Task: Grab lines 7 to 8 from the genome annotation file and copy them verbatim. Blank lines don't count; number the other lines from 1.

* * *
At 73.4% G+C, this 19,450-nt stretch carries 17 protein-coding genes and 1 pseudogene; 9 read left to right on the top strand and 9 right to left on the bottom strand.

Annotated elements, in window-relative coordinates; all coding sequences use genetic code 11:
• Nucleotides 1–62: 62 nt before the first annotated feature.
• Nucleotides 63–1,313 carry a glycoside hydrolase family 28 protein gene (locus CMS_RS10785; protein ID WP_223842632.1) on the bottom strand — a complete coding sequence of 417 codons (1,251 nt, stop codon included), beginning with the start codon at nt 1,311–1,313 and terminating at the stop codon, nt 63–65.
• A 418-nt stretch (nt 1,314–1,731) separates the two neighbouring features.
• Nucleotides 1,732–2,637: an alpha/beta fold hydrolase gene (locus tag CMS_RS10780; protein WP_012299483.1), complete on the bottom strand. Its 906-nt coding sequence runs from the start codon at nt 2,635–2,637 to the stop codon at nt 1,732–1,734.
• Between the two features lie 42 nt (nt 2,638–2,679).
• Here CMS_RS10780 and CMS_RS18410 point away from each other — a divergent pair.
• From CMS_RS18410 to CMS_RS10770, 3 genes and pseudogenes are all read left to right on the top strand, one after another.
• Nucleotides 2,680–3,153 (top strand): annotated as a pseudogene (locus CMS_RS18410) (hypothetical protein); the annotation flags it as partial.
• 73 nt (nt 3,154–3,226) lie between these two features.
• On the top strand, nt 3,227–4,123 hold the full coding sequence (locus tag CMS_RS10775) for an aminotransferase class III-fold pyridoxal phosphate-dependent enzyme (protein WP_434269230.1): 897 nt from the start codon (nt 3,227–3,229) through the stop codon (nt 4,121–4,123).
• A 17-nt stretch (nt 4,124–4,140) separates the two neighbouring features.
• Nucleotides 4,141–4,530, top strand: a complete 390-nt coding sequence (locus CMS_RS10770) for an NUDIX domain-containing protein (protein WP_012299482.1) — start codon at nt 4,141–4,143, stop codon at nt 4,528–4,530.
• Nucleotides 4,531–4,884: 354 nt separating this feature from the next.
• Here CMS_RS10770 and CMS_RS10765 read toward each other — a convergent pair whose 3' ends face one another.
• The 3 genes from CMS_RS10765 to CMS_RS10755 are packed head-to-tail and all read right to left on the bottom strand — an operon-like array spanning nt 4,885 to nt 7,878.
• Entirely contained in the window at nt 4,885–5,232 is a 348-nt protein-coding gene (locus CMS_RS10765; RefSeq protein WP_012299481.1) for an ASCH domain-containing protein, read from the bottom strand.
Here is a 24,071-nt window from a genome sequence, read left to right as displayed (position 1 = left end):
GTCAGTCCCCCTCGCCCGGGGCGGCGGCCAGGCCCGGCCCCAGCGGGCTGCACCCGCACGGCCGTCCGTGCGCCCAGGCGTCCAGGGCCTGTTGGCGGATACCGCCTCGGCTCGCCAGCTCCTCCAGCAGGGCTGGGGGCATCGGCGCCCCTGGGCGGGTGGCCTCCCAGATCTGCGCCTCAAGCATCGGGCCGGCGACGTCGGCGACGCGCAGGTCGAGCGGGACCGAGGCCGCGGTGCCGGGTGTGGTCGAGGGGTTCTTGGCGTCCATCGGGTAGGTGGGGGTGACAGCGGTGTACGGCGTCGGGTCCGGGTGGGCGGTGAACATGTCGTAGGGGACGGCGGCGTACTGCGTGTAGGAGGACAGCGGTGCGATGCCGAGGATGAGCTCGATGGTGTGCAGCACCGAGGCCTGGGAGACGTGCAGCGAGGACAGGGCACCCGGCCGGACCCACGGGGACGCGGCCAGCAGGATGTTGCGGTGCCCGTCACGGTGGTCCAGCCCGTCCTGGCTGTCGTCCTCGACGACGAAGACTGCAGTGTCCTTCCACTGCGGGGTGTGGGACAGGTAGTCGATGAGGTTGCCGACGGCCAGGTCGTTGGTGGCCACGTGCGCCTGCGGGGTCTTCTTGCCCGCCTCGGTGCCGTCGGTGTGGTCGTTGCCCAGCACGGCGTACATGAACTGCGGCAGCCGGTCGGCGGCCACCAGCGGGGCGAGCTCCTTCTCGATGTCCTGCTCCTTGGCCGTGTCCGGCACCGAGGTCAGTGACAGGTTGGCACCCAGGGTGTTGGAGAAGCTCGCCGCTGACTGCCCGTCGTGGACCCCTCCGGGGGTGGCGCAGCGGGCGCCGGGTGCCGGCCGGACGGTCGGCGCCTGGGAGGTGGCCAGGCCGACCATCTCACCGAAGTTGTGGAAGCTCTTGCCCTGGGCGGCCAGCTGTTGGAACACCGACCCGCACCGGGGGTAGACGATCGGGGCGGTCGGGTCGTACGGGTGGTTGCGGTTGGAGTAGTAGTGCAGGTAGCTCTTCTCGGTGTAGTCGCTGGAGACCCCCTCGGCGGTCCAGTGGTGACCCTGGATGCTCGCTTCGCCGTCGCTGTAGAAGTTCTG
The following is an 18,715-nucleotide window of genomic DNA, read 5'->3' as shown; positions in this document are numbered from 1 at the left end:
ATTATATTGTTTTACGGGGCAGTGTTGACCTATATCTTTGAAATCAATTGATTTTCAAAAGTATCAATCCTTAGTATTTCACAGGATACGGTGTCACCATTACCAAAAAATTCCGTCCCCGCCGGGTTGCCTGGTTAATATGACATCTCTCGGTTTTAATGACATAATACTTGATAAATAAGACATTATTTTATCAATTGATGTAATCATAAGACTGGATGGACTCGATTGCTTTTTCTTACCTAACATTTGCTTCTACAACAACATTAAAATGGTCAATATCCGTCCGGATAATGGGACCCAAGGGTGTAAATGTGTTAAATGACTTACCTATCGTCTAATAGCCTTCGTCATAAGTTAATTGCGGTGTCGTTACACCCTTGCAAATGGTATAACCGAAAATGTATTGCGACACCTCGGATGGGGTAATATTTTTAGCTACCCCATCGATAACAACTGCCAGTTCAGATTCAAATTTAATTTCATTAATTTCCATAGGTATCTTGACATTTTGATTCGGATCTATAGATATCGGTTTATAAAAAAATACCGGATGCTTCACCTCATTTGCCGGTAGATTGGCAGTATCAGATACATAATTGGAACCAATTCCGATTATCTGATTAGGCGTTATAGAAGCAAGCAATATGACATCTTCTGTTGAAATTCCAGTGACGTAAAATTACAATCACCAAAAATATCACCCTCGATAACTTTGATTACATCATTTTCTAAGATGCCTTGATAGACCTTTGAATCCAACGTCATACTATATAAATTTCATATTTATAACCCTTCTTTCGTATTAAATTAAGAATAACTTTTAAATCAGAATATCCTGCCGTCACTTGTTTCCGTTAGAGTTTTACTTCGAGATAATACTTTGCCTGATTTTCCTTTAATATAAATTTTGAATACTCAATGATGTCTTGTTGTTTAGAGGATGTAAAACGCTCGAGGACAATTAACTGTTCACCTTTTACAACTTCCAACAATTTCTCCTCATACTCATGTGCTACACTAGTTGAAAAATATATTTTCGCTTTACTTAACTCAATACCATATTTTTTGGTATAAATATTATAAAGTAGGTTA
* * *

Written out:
• Between the two features lie 42 nt (nt 2,638–2,679).
• Here CMS_RS10780 and CMS_RS18410 point away from each other — a divergent pair.